The Importance of Friendship and Community for Bettering Your Mental Health

Photo: Getty Images/Tom Werner
Whether you've gone through a break up, a career change, a move, or a family trauma, more often than not, your friends are the people you turn towards to help get you through it. Your friends are your chosen family and in many ways are just as vital as blood relationships, especially when it comes to your mental health.

Scientifically, having friendship and a sense of community in your life is integral to both your physical and your mental well-being. In May 2018, a nationwide survey of 20,000 adults from health-insurance provider Cigna found that “most American adults are considered lonely.” A separate study, The Loneliness Experiment, from BBC Radio 4 and Wellcome Collection revealed that 40 percent of those between the ages of 16 to 24 say they feel lonely often or very often. And former United States Surgeon General Vivek H. Murthy, MD, has called it a health epidemic. "Loneliness and weak social connections are associated with a reduction in lifespan similar to that caused by smoking 15 cigarettes a day and even greater than that associated with obesity," he writes in Harvard Business Review. It's even been linked to cardiac deathhigh blood pressure, and more. But besides battling loneliness, the sense of companionship that comes with fostering deep and true relationships can also help “reduce stress, make us laugh, help us feel known and understood, motivate us to take care of ourselves and reach higher, and fulfill the basic need of belonging,” says Carlin Flora, author of Friendfluence: The Surprising Ways Friends Make Us Who We Are.

"To know there are people who care about you and who will carry you if you're unable to take care of yourself gives a huge sense of security. A community provides a sense of identity and purpose, too.” —Carlin Flora, friendship expert

The mental health benefits of friendship

1. Provides support

As American millennials are likely to live without a romantic partner (2017 Pew research found that roughly 60 percent of adults younger than 35 don't live with a spouse or significant other), researchers are finding that friendship is imperative is to mental health. “In fact, one recent study found that having close friends was a stronger predictor of health than having close family members,” says psychologist Beverley Fehr, PhD, whose research specialty is close relationships. Symbiotic, deep friendships provide pillars of emotional support when you need stability through any kind of challenge or change.

Experts In This Article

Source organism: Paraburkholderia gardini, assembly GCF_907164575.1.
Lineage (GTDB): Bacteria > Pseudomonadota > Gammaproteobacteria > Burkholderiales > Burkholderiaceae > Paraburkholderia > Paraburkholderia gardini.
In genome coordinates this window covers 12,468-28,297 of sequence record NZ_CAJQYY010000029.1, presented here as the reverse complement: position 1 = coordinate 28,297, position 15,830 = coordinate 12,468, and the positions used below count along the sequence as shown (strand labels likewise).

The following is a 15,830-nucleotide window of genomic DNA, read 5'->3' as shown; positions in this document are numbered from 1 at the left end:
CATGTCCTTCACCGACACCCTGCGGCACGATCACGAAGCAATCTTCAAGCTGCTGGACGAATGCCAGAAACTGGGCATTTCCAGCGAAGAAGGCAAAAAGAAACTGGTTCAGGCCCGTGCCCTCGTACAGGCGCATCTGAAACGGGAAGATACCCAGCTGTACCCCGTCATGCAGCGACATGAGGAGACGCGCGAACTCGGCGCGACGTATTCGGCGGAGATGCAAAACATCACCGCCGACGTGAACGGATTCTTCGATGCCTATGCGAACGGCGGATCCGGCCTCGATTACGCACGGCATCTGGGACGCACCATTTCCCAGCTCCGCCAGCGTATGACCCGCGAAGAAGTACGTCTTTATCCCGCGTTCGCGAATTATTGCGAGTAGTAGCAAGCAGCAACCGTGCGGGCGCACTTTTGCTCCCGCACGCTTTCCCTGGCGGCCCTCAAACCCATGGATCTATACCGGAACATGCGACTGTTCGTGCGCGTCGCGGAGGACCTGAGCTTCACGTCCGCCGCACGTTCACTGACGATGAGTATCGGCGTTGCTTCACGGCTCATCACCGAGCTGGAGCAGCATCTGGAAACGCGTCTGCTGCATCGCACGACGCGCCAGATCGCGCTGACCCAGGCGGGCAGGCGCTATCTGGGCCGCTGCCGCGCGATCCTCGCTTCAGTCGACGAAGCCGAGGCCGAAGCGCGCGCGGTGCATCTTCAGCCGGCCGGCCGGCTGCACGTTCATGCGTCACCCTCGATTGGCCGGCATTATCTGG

• Beverley Fehr, PhD, Beverley Fehr, PhD is a psychologist and interpersonal relationship expert.
  • Carlin Flora, Carlin Flora is an author, friendship and relationship expert, and was previously a journalist for Psychology Today.
  • Ichiro Kawachi, MB.ChB., Ph.D., Ichiro Kawachi, MB.ChB., Ph.D. is a professor at the John L. Loeb and Frances Lehman Loeb Professor of Social Epidemiology at the Harvard T.H. Chan School of Public Health.
  • Marisa G. Franco, PhD, professor, speaker, and author of Platonic
  • Vivek H. Murthy, MD, MBA, Vice Admiral Vivek H. Murthy, MD, MBA is the 21st U.S. Surgeon General.

2. Establishes a sense of security and social belonging

“A sense of social belonging is as important as water, food, and shelter," Flora says. "To know there are people who care about you and who will carry you if you're unable to take care of yourself gives a huge sense of security. A community provides a sense of identity and purpose, too.”

3. They're a two-way street

Because true friendships go both ways, they serve dual benefits. They help you learn how to accept and ask for help while also teaching you how to nurture and be there for others in constructive and caring ways.

4. Helps with personal growth

Having a good circle of friends can also help with personal growth and brain health. Because the people that we trust and hold close to us influence our lives and our choices, having a support system can help you stay accountable to your goals, pick up new skills that you wouldn't have once thought of, adopt healthy behaviors, and expand out of your comfort zone. Also, the opportunity to have stimulating and deep conversations can also help boost your cognitive health and resilience against brain fog and dementia in the long run.

5. Limits anxiety and depression

A 2015 study, From the Outside Looking In: Sense of Belonging, Depression, and Suicide Risk, found that a "lower sense of belonging was significantly associated with greater severity of depression, hopelessness, suicidal ideation, and history of prior suicide attempt(s)." As such, having a community of friends is paramount in battling depression, anxiety, and other chemical mental imbalances. Additionally, because physical touch is so linked to reduced stress levels and reduced cortisol levels, having someone around to give you a hug always helps.

6. Boosts self esteem